Nevada Public Radio Listen Live

"Fresh Air"
Facebook Twitter Follow Nevada Public Radio

Support Nevada Public Radio
KNPR's State of Nevada About SON Archives Participate Specials
Is The Cosmopolitan Of Las Vegas For Sale?
The HOA: Help Or Headache?
Gillespie On Bundy, Officer Shootings
Reno: News From The North
No Way Any Convention Is Coming To Las Vegas
Bundyfest: It Could Happen
Reid Vs. Heller On Bundy Standoff
Lowden Embraces Changing Senate Elections
The State Of The Clark County School District
Reno A Frontrunner For Tesla Plant
States Look At Marijuana Laws
Gut Feeling: What We Learned From The Hadza About Digestion
Missing Out On A High School Diploma
The Progressive Bluegrass Sounds Of The Infamous Stringdusters
Why Don't We Know Who's Behind the Kelly Cheating Scandal?
Las Vegas City Council Votes For Horse-Drawn Carriages
Utah Keeps 'Utes' As Mascot
The Good Foods Of Lent
Robert Coover And The Return Of The Brunists
How Safe Is Your Food?
Castro And Patrick Spar Over Immigration
Boycott Las Vegas Say Social Conservatives
Behind The Bundy Ranch Standoff
Can 'Serious' Reading Happen Online?
Lynne Jasames On Why 'It's Okay To Cry'
BASE Jumping: The Allure And The Danger
Anti-Government Protesters Win Round Against BLM
Tax Advice For The Alternative Economy
The Secret History Of Las Vegas

Nevada Republican Leadership Sets Goals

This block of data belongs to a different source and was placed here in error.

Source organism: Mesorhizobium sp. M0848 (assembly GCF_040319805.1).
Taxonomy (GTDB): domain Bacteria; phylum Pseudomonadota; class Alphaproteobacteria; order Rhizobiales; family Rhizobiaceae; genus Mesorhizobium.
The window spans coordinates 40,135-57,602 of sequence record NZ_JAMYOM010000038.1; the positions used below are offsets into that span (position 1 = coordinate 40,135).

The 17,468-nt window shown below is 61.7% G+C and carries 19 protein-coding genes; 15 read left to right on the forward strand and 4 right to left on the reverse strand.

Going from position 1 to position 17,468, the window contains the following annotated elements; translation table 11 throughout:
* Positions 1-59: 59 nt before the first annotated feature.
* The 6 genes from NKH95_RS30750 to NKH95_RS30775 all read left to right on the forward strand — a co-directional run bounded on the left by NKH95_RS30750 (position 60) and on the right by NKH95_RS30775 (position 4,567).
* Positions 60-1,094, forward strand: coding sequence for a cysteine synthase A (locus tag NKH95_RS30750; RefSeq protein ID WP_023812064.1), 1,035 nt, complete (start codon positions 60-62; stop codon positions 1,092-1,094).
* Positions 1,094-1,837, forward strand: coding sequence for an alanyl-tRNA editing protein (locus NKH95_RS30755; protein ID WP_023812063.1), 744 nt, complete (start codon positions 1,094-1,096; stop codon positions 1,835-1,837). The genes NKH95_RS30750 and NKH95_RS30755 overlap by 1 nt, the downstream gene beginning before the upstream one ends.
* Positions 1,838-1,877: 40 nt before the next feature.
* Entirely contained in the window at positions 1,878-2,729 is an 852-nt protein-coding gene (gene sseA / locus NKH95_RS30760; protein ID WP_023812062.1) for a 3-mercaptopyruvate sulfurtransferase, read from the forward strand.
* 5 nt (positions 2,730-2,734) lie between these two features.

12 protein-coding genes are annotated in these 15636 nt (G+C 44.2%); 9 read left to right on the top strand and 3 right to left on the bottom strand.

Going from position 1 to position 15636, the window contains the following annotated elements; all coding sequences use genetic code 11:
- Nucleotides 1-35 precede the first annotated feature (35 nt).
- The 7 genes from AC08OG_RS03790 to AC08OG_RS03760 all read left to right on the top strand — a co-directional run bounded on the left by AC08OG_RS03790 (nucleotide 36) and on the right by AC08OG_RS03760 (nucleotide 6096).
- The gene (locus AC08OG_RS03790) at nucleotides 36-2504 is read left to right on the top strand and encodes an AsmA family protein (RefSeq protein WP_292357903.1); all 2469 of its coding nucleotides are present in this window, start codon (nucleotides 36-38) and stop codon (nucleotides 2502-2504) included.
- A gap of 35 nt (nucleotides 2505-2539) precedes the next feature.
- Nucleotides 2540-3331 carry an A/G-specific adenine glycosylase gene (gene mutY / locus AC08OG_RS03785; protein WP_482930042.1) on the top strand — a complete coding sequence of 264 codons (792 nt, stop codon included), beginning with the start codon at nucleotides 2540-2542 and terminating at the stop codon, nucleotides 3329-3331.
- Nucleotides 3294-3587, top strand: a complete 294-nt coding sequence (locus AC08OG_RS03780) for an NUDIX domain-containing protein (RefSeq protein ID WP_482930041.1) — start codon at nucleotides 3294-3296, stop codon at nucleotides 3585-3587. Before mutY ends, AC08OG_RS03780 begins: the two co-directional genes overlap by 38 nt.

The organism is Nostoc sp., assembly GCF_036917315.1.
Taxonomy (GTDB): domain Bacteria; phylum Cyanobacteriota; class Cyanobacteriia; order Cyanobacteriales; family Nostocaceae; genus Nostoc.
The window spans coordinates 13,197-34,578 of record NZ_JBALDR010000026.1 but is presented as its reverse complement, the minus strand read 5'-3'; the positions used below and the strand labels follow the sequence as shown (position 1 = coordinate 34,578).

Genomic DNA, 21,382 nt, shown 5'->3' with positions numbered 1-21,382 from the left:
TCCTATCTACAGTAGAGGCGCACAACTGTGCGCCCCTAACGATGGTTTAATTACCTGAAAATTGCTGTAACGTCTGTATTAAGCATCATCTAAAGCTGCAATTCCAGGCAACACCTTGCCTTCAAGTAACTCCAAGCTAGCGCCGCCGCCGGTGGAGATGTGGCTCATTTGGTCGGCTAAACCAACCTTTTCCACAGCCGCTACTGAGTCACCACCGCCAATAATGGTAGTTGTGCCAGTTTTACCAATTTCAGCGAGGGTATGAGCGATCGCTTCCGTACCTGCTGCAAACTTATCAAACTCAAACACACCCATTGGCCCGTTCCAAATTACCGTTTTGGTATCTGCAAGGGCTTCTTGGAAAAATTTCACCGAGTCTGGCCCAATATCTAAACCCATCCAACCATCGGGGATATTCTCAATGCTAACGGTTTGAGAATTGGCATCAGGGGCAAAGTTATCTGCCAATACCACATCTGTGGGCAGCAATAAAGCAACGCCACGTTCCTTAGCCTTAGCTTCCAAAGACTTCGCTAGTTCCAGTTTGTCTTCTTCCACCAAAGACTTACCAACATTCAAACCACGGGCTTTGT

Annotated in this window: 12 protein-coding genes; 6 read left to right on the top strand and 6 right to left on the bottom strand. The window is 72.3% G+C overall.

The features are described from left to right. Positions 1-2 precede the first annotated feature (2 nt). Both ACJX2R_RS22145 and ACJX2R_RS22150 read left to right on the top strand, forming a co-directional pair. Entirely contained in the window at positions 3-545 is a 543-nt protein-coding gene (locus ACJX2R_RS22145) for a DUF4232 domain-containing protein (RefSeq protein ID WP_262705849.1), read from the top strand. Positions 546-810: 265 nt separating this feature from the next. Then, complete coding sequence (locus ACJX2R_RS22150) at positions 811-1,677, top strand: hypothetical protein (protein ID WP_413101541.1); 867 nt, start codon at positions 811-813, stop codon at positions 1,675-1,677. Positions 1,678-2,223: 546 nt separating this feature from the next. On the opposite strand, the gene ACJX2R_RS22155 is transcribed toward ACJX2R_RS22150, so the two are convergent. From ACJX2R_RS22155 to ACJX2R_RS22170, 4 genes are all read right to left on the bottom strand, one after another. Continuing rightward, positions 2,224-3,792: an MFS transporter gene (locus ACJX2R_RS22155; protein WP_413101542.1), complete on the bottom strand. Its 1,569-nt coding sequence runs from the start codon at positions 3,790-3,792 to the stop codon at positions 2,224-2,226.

Nevada Republican Leadership Sets Goals

AIR DATE: November 16, 2012

When the Nevada legislature convenes in February lawmakers have some heavy lifting to do. Figuring out a state budget, dealing with high unemployment and funding education are all top priorities this year. The election left Democrats majority intact in the Assembly and Senate but leaders on both sides say they want a bipartisan approach to this year's session. We'll talk with Republican Senate Minority Leader, Michael Roberson about his ideas and goals for the upcoming session.
Michael Roberson, Republican Senate Minority Leader
    comments powered by Disqus
    Republicans are the minority
    JamesNov 14, 2012 21:00:27 PM
    Does anyone know what other countries and/or states charge for mining? Please don't forget what extracting minerals does to the land. Any requirements for clean up.
    barbara shawNov 14, 2012 09:34:09 AM
    Mining is no more profitable than any other business - one can easily find those figures on any financial website - and it is *very* expensive here for a variety of reasons. So, thinking that they are robbing us is incorrect, and taxing them more will no doubt shut down at least some of the operations that provide very good jobs in rural Nevada (and jobs across the country for suppliers, etc.). As for clean-up, there are stringent federal and state standards and bonding requirements for both exploration and actual mining. Bottom line, let's be careful we don't kill the golden goose... everyone in mining already shuns the U.S. because of the high cost and equally high (often unnecessary) regulatory requirements. At a recent mining convention I made a point to ask the CEO's of many small and mid-size mining companies what they thought of mining here, and the unanimous answer was along the lines of there's now way in hell they would consider mining in the U.S., and that that sentiment had nothing to do with wage rages or ore quality.
    Tom HurstNov 14, 2012 14:08:35 PM
    How about looking at the auto registration tax, It is hard enough to pay the high gas prices so we can get to work.
    David Squier SrNov 14, 2012 09:26:48 AM
    Web hosting facilities provided by Switch.